Blog post

The Arab Spring - a critical analysis

Hugh Roberts's political history of the risings in Egypt, Libya and Syria explains how the Western powers manipulated them all.

Hugh Roberts28 February 2024

The Arab Spring - a critical analysis

If politics – in the sense of the practice of politics – is, as Bismarck declared, an art, not a science, the study of politics is and must be a branch of criticism. Like other branches – literary criticism, music criticism, theatre criticism etc. – it must obey certain standards of intellectual rigour if it is to be of any worth. These requirements include respect for the evidence and for the rules of reasoning and a commitment to objectivity.

An additional but essential element of a critical analysis is that the author takes responsibility for his or her own judgments. A striking feature of international commentary on the Arab Spring has been the degree of uniformity of its main features, the extent to which it has resembled a chorus. I am suspicious of choruses where understandings of political history are at stake. I have made my own judgments and defend them here.

A central issue in the consideration of the Arab Spring is the validity or invalidity of the label of ‘revolution’ when affixed to these events. That the Arab Spring was a series of revolutions became the orthodoxy of international academic as well as media coverage very quickly. I was in no doubt that what had occurred in Tunisia was a revolution. But I was strongly inclined to scepticism where Egypt was concerned, not to mention Libya and Syria.

In early 2011, when I was due to return to my old post as director of the International Crisis Group’s North Africa Project, I was invited to have breakfast with a delegation from the Open Society Foundation at the Semiramis Hotel on 24 January. Ben Ali had fallen ten days earlier and my hosts wanted to know whether comparable upheavals were in prospect elsewhere. I told them that we could certainly expect uprisings encouraged by the Tunisians’ success and to their question, ‘Where next?’, I replied, ‘Here.’ I explained that, while Egypt was a very different country, with a different form of government and state–society relationship from Tunisia, it resembled Tunisia superficially at that juncture in that it too had an aged autocrat whose legitimacy was challenged by the charge that he was subordinating the presidency to the interest of his family by trying to ensure his son, Gamal Mubarak, succeeded him (as Ben Ali had let his office be damaged by the ruthlessly self-aggrandising activities of his second wife, Leila Trabelsi).

Moreover, this was happening just a few weeks since the brazenly rigged legislative elections of November–December 2010, calamitously mismanaged by the president’s son and his cronies, and at a time of widespread distress over the decline of living standards for millions of Egyptians in the wake of the 2007–8 global financial crisis. I told them the eventual outcome would be determined by the differences between Egypt and Tunisia but that the short term would be shaped by the superficial similarities. I did not know that demonstrations had been planned for the following day but, aware of Gamal’s limitations, the army’s hostility to his succession and the deteriorating economy, I had been expecting serious unrest in any case since long before the uprising in Tunisia got under way.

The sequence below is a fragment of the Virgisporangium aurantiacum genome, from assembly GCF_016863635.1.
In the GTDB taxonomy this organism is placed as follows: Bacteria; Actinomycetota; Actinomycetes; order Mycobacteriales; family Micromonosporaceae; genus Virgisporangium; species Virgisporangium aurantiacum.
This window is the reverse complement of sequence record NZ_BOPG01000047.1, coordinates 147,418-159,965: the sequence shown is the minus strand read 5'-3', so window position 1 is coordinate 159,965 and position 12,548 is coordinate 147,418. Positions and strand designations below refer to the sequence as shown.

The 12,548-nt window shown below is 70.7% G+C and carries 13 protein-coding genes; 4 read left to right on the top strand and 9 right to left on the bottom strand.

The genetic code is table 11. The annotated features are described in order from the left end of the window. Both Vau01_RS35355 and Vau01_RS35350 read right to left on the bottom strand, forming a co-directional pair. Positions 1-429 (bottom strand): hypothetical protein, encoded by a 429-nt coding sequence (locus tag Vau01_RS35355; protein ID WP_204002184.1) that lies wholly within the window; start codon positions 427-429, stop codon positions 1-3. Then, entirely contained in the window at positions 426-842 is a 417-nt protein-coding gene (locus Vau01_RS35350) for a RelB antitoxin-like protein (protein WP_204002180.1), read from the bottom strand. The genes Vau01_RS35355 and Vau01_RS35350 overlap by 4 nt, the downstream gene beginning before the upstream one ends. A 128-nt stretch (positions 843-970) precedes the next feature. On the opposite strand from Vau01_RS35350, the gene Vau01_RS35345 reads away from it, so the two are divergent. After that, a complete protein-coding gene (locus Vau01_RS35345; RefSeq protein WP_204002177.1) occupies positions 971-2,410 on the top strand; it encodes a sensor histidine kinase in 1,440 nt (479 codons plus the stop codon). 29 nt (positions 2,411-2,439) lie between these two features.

That Egypt, Libya and Syria could not really emulate Tunisia did not mean that they could not have revolutions of their own, each with its own dynamics and trajectory. But the fact that the uprisings in these countries resembled past revolutions in formal terms, displaying some of the sound and fury and spectacular street theatre so often associated with the idea of revolution, did not signify much to my eyes, despite my sympathy for the protesters and my admiration for their courage. 

In assessing these uprisings, the question I asked concerned not their form but their substance, and it was this: are they really on course to transcend the political and constitutional framework of the authoritarian rule they are denouncing? This was the litmus test in my opinion. While wholly opposed to the military intervention in Libya, I was at first open-minded about the secretive and accordingly difficult to appraise leadership of the so-called Transitional National Council and adopted a wait-and-see attitude to it. Where Egypt was concerned, the question was whether the rising would put paid to the underlying premise of Mubarak’s autocratic presidency, the Free Officers’ state. It became clear within days that this was not in prospect and that, whatever the ‘revolutionaries’ thought they were doing, they were in fact facilitating a renewal of the Free Officers’ state by complementing the generals’ manœuvres to recover the controlling role that Mubarak had long denied them.